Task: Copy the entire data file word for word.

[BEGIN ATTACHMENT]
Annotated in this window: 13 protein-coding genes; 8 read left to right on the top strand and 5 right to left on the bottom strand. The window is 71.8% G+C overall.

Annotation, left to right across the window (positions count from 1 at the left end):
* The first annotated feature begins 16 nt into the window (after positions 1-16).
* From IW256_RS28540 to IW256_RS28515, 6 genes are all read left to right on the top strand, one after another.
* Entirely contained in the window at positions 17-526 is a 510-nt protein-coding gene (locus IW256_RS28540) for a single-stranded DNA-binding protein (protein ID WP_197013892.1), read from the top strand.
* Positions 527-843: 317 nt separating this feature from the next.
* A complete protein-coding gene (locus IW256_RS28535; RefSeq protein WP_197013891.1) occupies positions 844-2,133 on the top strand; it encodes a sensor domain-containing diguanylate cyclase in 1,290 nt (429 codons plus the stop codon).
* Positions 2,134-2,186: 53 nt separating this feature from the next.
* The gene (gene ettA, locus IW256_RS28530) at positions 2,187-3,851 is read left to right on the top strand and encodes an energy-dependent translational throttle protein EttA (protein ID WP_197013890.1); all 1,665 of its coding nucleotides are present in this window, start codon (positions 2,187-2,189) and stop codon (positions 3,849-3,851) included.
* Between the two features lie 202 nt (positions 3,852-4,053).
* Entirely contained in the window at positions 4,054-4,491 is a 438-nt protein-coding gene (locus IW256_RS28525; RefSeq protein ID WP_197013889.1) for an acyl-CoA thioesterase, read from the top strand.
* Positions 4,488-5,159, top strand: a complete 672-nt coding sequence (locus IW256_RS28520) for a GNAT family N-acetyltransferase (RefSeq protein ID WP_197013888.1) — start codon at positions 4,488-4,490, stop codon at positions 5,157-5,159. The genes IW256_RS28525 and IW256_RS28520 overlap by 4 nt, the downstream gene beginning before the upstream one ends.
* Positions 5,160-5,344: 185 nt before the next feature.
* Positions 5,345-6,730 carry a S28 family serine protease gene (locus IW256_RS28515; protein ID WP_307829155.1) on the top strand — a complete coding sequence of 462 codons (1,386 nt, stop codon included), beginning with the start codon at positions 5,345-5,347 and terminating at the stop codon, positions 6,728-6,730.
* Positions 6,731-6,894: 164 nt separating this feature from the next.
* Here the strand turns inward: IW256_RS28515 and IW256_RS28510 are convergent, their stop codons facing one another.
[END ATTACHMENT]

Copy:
Annotated in this window: 13 protein-coding genes; 8 read left to right on the top strand and 5 right to left on the bottom strand. The window is 71.8% G+C overall.

Annotation, left to right across the window (positions count from 1 at the left end):
* The first annotated feature begins 16 nt into the window (after positions 1-16).
* From IW256_RS28540 to IW256_RS28515, 6 genes are all read left to right on the top strand, one after another.
* Entirely contained in the window at positions 17-526 is a 510-nt protein-coding gene (locus IW256_RS28540) for a single-stranded DNA-binding protein (protein ID WP_197013892.1), read from the top strand.
* Positions 527-843: 317 nt separating this feature from the next.
* A complete protein-coding gene (locus IW256_RS28535; RefSeq protein WP_197013891.1) occupies positions 844-2,133 on the top strand; it encodes a sensor domain-containing diguanylate cyclase in 1,290 nt (429 codons plus the stop codon).
* Positions 2,134-2,186: 53 nt separating this feature from the next.
* The gene (gene ettA, locus IW256_RS28530) at positions 2,187-3,851 is read left to right on the top strand and encodes an energy-dependent translational throttle protein EttA (protein ID WP_197013890.1); all 1,665 of its coding nucleotides are present in this window, start codon (positions 2,187-2,189) and stop codon (positions 3,849-3,851) included.
* Between the two features lie 202 nt (positions 3,852-4,053).
* Entirely contained in the window at positions 4,054-4,491 is a 438-nt protein-coding gene (locus IW256_RS28525; RefSeq protein ID WP_197013889.1) for an acyl-CoA thioesterase, read from the top strand.
* Positions 4,488-5,159, top strand: a complete 672-nt coding sequence (locus IW256_RS28520) for a GNAT family N-acetyltransferase (RefSeq protein ID WP_197013888.1) — start codon at positions 4,488-4,490, stop codon at positions 5,157-5,159. The genes IW256_RS28525 and IW256_RS28520 overlap by 4 nt, the downstream gene beginning before the upstream one ends.
* Positions 5,160-5,344: 185 nt before the next feature.
* Positions 5,345-6,730 carry a S28 family serine protease gene (locus IW256_RS28515; protein ID WP_307829155.1) on the top strand — a complete coding sequence of 462 codons (1,386 nt, stop codon included), beginning with the start codon at positions 5,345-5,347 and terminating at the stop codon, positions 6,728-6,730.
* Positions 6,731-6,894: 164 nt separating this feature from the next.
* Here the strand turns inward: IW256_RS28515 and IW256_RS28510 are convergent, their stop codons facing one another.